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xsl, and different xml versions

Subject: xsl, and different xml versions
From: Jake Briggs <jakbri@xxxxxxxxxxxxxx>
Date: Fri, 15 Apr 2005 14:27:34 +1200
xml versions
Hi all

I have a problem and I am unsure which approach to take in order to solve it. The problem is this:

The root element of the xml I am transforming with xsl will have a version number in it, indicating which version of the xsl i want to transform it with. By that, I mean I have 2 style sheets, both operating on similer xml. I though I may be able to do this by xsl:import, when the xsl matches the root element I though that I could make a decision based on the value of the attribute. IE :

The source xml :

<report version="1">
 <table foo="bar"/>
 <text value="sometext"/>
</report>

The xsl :

<?xml version="1.0" encoding="ISO-8859-1"?>
<xsl:stylesheet version="1.0" xmlns:xsl="http://www.w3.org/1999/XSL/Transform">

<xsl:template match="/">
<xsl:if test="@version = '1'"> <xsl:import href="version1.xsl"/>
</xsl:if>
<xsl:if test="@version = '2'"> <xsl:import href="version2.xsl"/>
</xsl:if>


   <xsl:apply-imports/>
 </xsl:template>

</xsl:stylesheet>


The files version1.xsl, and version2.xsl would contain matches for "table" and "text", but would process them differently.


But no, apparently <xsl:import /> and <xsl:include /> can only have <xsl:stylesheet /> as a parent. I would like to do something like the above, because I dont want to have to call my version 2 xml elements convoluted names so that they dont conflict with the version 1 xml. I dont want to have a version attribute in each xml element either. Also, I would prefer to avoid having the software that initiates the transformation make the decision on which stylesheet to use to transform the xml, but maybe that is the correct way to do it.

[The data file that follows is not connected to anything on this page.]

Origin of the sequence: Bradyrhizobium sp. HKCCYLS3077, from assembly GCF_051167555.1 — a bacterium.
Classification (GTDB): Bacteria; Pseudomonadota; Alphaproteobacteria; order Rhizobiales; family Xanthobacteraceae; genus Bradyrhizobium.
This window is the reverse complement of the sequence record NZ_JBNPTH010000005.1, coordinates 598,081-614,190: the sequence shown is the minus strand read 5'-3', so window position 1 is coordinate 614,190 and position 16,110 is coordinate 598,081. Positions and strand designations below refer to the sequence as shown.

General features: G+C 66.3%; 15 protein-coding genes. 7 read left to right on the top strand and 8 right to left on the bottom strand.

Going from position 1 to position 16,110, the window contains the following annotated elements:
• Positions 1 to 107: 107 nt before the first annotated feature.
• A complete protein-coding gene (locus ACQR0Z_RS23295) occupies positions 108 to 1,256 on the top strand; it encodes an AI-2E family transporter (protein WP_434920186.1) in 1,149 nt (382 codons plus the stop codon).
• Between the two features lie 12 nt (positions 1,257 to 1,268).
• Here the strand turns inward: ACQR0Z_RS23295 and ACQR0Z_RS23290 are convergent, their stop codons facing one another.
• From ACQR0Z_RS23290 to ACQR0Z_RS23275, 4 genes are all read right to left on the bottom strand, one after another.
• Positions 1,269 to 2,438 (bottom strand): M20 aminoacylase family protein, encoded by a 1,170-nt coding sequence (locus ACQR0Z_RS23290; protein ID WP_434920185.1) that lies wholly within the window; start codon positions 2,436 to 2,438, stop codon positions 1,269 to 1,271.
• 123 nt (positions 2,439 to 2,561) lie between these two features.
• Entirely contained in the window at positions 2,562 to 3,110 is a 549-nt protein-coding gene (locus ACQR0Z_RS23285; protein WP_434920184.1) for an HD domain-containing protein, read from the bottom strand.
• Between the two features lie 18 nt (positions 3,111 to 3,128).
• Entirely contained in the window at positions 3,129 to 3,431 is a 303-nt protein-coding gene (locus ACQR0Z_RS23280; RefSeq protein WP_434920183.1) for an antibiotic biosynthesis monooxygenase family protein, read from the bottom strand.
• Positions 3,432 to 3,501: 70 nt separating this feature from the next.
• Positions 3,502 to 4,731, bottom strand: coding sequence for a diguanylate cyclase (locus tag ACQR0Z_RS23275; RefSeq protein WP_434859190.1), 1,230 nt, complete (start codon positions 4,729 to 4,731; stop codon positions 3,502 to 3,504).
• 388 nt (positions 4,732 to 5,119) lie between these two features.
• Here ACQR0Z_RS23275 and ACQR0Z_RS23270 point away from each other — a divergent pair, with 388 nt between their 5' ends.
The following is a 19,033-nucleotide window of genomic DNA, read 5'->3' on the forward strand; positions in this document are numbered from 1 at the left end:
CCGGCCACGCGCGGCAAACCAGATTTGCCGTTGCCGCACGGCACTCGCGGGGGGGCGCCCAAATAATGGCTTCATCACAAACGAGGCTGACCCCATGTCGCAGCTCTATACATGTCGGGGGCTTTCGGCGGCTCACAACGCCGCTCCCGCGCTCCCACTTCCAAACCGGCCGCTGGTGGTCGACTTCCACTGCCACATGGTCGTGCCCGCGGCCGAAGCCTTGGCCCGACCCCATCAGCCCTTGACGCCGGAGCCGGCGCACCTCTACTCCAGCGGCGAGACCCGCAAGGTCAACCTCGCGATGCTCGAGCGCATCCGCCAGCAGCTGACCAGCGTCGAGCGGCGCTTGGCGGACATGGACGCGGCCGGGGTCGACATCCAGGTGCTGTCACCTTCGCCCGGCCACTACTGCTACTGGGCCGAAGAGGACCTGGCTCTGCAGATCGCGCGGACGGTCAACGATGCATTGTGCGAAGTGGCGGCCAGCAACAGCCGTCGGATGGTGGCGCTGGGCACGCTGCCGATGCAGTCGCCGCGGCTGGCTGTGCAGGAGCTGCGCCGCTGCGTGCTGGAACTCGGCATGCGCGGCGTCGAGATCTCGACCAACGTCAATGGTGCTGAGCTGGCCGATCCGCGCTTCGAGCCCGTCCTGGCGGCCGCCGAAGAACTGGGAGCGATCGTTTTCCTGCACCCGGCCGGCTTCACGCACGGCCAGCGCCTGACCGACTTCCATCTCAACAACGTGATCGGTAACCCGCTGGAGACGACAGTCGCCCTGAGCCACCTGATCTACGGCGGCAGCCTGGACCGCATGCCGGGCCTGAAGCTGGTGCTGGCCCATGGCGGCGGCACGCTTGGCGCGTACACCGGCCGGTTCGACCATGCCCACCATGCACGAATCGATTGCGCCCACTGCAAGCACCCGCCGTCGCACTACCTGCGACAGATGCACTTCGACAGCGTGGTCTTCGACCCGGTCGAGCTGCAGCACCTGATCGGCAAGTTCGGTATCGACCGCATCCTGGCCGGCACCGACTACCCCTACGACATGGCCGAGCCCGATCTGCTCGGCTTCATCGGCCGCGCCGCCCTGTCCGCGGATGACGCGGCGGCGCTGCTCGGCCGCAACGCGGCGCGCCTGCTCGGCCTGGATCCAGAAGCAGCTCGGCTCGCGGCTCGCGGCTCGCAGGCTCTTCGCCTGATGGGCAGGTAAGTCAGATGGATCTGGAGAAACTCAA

Any ideas?

Jake

--
Named after its country of origin 'England', English is a little known dialect used by up to 1.5 billion non-Americans worldwide. Some interesting but obviously incorrect features of the language include:

- queues of people
- wonderful coloUrs
- the useful metal aluminIum
- the exotic herbs (h-urbs), basil (ba-zil) and oregano (o-re-gaa-no)
- specialiSed books called 'dictionaries' that tell you how to spell words correctly

Many people using this bizarre gutter speak also subscribe to the pagan belief that water freezes at 0 degrees and that distances should be measured in the forbidden mathematical system of base-10...

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